Tory grandee Michael Heseltine has revealed a “huge battle” is going on among Coalition Government ministers over how much power to give an elected mayor of Birmingham.
Former Deputy Prime Minister Lord Heseltine, who is currently patron of the Tory Reform Group, revealed the pitched battle in Whitehall in a public debate on the issue at the University of Birmingham.
Lord Heseltine, who has advised David Cameron and the Government on elected mayors, said there had been some major debates among the top ranks of the Conservative party.
With a referendum on an elected mayor a little over two months away the Government has still not revealed how much power a mayor of Birmingham would have.
Birmingham’s Labour leader Sir Albert Bore, a possible mayoral candidate, said: “The Government should come clean about what powers are on offer. If they are no more than the current council leader they risk losing the referendum to a no vote.”
Lord Heseltine replied: “Central Government is not enormously inclined to giving away power. There is a huge battle going on.”
He told the audience of 300 gathered in the Great Hall that almost all significant political power is centralised in Whitehall and that there is a push from some ministers to give big cities, under mayors, more independence. But this is also resisted in other departments and powers may not be handed down until after mayors are in place.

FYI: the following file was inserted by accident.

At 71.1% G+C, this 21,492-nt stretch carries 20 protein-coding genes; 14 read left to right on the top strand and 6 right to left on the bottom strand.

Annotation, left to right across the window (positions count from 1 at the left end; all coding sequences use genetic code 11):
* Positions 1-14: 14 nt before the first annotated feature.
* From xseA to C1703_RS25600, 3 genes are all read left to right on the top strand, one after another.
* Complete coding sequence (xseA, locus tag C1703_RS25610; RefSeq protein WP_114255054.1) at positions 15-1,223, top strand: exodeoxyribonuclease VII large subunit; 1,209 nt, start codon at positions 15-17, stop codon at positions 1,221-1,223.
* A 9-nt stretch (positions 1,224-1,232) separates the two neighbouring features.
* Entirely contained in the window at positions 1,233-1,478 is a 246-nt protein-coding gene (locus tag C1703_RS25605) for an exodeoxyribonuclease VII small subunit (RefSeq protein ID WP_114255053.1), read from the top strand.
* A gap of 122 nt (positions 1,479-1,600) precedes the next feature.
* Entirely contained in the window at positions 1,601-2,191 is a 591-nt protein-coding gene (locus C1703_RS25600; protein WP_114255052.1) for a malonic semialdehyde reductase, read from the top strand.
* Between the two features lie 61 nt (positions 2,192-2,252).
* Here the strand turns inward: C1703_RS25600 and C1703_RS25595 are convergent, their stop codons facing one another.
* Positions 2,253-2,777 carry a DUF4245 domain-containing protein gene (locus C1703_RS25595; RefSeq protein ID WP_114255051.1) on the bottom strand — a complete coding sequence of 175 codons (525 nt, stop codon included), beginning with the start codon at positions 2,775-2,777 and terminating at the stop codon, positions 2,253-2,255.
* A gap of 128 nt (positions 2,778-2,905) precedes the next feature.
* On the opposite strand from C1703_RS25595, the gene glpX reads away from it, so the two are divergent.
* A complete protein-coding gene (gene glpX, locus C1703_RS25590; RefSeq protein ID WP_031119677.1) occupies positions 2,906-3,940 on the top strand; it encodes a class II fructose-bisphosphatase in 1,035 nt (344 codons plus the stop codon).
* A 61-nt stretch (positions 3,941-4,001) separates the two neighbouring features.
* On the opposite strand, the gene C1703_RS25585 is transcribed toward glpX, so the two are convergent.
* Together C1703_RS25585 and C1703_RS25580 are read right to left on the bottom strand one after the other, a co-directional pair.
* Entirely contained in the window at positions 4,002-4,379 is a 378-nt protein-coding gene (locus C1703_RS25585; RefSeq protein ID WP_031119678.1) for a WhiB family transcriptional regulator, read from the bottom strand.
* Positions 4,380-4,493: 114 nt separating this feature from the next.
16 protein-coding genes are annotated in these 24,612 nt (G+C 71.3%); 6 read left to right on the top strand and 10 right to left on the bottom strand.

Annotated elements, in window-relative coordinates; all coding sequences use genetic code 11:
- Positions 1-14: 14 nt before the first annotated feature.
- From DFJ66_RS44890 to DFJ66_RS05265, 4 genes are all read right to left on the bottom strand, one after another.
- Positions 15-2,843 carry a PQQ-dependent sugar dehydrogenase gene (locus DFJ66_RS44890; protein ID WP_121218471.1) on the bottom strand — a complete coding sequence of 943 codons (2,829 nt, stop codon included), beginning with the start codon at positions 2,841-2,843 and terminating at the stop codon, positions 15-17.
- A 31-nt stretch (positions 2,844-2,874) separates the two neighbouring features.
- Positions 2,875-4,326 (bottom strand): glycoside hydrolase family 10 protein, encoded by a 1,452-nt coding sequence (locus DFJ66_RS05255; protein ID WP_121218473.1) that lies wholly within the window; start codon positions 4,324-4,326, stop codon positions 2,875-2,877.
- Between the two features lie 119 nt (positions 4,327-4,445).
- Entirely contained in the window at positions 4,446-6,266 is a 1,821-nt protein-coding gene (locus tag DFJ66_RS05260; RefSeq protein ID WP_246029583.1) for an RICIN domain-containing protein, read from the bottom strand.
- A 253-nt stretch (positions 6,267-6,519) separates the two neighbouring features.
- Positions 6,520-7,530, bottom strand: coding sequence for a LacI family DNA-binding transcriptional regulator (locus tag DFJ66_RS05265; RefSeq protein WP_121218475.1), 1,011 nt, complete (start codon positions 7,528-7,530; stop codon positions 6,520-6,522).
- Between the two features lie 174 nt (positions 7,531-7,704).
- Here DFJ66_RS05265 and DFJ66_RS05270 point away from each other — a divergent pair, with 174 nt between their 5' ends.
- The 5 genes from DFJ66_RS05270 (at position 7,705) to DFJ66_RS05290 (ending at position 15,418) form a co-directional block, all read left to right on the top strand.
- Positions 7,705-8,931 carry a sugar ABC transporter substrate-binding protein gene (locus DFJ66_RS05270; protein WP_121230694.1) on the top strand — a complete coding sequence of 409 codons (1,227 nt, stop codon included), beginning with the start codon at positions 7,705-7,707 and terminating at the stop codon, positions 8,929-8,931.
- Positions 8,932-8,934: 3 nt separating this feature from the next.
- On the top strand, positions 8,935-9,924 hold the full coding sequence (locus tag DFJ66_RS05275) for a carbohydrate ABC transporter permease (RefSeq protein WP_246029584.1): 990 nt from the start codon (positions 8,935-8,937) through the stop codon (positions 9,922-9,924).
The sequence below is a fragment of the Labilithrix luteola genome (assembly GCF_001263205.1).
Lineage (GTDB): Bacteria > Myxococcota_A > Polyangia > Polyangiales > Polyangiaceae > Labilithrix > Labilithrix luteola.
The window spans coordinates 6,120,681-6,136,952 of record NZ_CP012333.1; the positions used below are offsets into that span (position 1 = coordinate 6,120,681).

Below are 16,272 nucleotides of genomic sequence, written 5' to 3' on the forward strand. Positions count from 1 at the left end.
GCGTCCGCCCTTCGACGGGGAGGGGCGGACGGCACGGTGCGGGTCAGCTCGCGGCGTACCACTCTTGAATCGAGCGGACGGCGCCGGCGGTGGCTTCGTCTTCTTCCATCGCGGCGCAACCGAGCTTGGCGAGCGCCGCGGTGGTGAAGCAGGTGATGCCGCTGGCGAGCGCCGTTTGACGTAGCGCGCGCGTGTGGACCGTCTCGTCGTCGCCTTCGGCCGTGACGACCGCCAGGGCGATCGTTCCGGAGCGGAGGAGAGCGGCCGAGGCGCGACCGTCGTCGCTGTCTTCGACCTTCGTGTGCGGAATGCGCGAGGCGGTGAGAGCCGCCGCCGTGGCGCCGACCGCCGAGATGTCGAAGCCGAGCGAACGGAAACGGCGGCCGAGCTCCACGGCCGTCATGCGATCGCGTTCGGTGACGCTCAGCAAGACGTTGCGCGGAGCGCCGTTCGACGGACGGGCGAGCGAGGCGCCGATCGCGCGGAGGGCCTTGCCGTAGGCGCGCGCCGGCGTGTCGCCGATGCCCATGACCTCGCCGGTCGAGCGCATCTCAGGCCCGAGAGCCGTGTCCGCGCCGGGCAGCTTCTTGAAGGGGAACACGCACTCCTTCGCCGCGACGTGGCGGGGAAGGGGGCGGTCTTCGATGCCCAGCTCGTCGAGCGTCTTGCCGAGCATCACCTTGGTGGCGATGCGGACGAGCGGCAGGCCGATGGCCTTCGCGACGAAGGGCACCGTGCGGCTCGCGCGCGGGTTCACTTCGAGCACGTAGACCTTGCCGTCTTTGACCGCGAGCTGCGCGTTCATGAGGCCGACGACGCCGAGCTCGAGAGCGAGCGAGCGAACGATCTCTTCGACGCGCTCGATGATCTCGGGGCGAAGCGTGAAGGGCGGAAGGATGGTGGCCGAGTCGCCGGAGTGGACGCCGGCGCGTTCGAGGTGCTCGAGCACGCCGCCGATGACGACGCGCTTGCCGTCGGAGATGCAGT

Lord Heseltine was in no doubt that big cities need more independence from Whitehall. “The idea that we have local Government in England is fiction.”
He said that council leaders, like Mike Whitby, do not have the profile or clout to take power and push cities forward.
“I was fascinated watching TV coverage of the urban riots last summer. They hardly, if at all, showed the council leaders of the cities where riots took place.”
The voters of Birmingham are being given the chance to vote on whether or not they want a Boris Johnson-style elected mayor in a referendum on May 3. If the city vote Yes then an election will be held on November 15.
No campaigners fear that a mayor could be too powerful and that the city could be saddled with a poor one or a useless celebrity mayor.